Josh: Josh Clark
Chuck: Charles W. "Chuck" Bryant
Vo: Voiceover Speaker
Vo: Welcome to Stuff You Should Know from HowStuffWorks.com
Josh: Hey, and welcome to the podcast. I'm Josh Clark. There's Charles W. "Chuck" Bryant. And there's Jeri, who's a barrel of laughs. And this is Stuff You Should Know.
Chuck: She gave us the old quick start.
Chuck: Like, "I don't want to hear it anymore. I'm pressing record." [LAUGHS]
Josh: Yeah, she knows that shuts me up, or at least cuts off whatever conversation I'm chiding her with.
Chuck: It was great. I'm telling you. If we could release the 20 seconds before each show as its own show.
Chuck: It would be terrible. No one would care.
Josh: No. We'd think it was funny, but everybody else would be like, "You edit this out for a reason."
Josh: So, Chuck.
Josh: How you doing?
Josh: Have you ever been to Aix-en-Provence, France?
Chuck: No. Is that a place?
Chuck: No, I haven't.
Josh: It is a rustic little town in Provence. And it is strangely, maybe even ironically in the non-hipster use but in the actual-
Chuck: Yeah. It's a real word.
Josh: -definition of the word, also site to one of the most futuristic engineering projects humanity has ever undertaken.
Chuck: "Mee-mur-mee." That's the sound it makes.
Josh: Oh, I thought you were mocking me-
Chuck: [LAUGHS] No, no, no.
Josh: -for being thrilled by the thought of this thing.
Chuck: No, it is kind of funny that this thing is in a sleepy little town.
Josh: Yeah. A hamlet maybe even.
Chuck: It's like CERN in Switzerland, that's not in the city, is it?
Chuck: You can't build these things in cities. That's why they're in sleepy towns.
Chuck: Because no one knows they're being poisoned.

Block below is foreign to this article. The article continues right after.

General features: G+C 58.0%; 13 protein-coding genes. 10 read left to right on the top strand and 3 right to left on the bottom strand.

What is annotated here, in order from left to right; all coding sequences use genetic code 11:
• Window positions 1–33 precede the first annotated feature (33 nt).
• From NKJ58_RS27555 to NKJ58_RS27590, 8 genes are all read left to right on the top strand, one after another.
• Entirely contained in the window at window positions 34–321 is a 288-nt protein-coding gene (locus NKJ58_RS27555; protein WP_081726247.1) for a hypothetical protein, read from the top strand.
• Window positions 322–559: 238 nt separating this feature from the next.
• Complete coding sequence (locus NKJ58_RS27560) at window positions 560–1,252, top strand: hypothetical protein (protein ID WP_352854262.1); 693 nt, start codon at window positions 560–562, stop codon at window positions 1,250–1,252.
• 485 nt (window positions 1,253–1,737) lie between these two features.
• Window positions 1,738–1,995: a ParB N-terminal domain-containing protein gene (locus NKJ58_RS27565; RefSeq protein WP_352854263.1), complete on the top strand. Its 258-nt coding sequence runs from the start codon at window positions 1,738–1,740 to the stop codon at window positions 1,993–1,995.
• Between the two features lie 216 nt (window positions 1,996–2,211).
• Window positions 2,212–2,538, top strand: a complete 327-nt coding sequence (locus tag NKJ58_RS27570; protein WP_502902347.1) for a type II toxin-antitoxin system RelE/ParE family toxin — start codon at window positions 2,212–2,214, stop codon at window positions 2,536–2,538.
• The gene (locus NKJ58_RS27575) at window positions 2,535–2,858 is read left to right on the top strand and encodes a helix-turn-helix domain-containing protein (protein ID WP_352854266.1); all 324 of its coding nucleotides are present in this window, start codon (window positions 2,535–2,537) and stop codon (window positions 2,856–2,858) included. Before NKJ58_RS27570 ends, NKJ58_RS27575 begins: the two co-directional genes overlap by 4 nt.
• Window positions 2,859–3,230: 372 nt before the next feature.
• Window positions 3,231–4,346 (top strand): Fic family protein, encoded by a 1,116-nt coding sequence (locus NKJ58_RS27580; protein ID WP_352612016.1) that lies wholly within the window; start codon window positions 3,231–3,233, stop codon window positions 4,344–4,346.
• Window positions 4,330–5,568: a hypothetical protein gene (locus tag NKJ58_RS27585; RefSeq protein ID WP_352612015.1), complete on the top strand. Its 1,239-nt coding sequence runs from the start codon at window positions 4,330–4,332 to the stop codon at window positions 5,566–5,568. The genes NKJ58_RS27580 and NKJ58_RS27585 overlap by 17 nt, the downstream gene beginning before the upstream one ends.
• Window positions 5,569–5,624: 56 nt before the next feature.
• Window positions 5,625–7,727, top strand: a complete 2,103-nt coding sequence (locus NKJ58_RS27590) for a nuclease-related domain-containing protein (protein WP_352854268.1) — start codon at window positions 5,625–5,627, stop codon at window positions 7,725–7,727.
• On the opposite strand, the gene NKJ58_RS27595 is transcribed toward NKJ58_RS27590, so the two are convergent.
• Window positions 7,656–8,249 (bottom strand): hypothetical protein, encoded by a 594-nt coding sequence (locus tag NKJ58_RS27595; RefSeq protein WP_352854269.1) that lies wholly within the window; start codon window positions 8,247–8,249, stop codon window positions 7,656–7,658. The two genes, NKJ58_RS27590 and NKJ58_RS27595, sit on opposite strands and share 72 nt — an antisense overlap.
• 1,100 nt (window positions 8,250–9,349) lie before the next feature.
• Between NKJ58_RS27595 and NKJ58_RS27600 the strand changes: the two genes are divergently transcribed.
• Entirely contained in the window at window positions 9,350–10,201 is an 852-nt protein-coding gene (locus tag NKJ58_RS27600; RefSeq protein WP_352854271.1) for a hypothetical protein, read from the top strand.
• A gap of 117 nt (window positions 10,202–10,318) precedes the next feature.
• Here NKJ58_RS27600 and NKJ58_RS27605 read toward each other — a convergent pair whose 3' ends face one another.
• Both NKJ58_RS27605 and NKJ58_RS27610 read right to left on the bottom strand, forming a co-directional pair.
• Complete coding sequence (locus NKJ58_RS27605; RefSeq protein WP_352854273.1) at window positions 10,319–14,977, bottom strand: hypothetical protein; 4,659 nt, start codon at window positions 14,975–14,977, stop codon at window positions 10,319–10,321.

Josh: Yeah, and you can push the mayor around pretty easy.
Chuck: [LAUGHS] Exactly.
Josh: This thing is called ITER, I-T-E-R, which is an acronym for the International Thermonuclear Experimental Reactor.
Chuck: That's right.
Josh: Which really gets the point across.
Chuck: Did you know the word acronym is an acronym? That's not true.
Chuck: I just wanted to see how long you would try and sort it out in your head, like what it means. [LAUGHS]
Josh: I would have kept going another 30 seconds maybe.
Chuck: That would have been a great joke. I could have just kept it going like, "I'm not going to tell you."
Josh: I would have-maybe 15 seconds. You would have gotten that much more.
Chuck: Because you would have looked it up? Sure.
Josh: So-I wouldn't have looked it up. I would have figured it out myself. Anyway ITER is this colossal engineering project. Somebody compared it to the pyramids at Giza.
Chuck: Oh, wow.
Josh: Yeah. That's exciting stuff. The thing is it's a nuclear fusion reactor, and it's the culmination of decades of attempts to create a nuclear fusion reactor.
Josh: Because we've got fission down. And we'll talk about the difference in a minute. But fusion has been very elusive. And nowhere is it more apparent than in the ITER project, because this thing is going to cost approximately $50 billion when it's completed. $50 billion. They started it in 1993. They're hoping to turn on the switch in 2020, but it's looking like 2023 or 2024. And it won't be starting to produce anything until the 2040s at the earliest.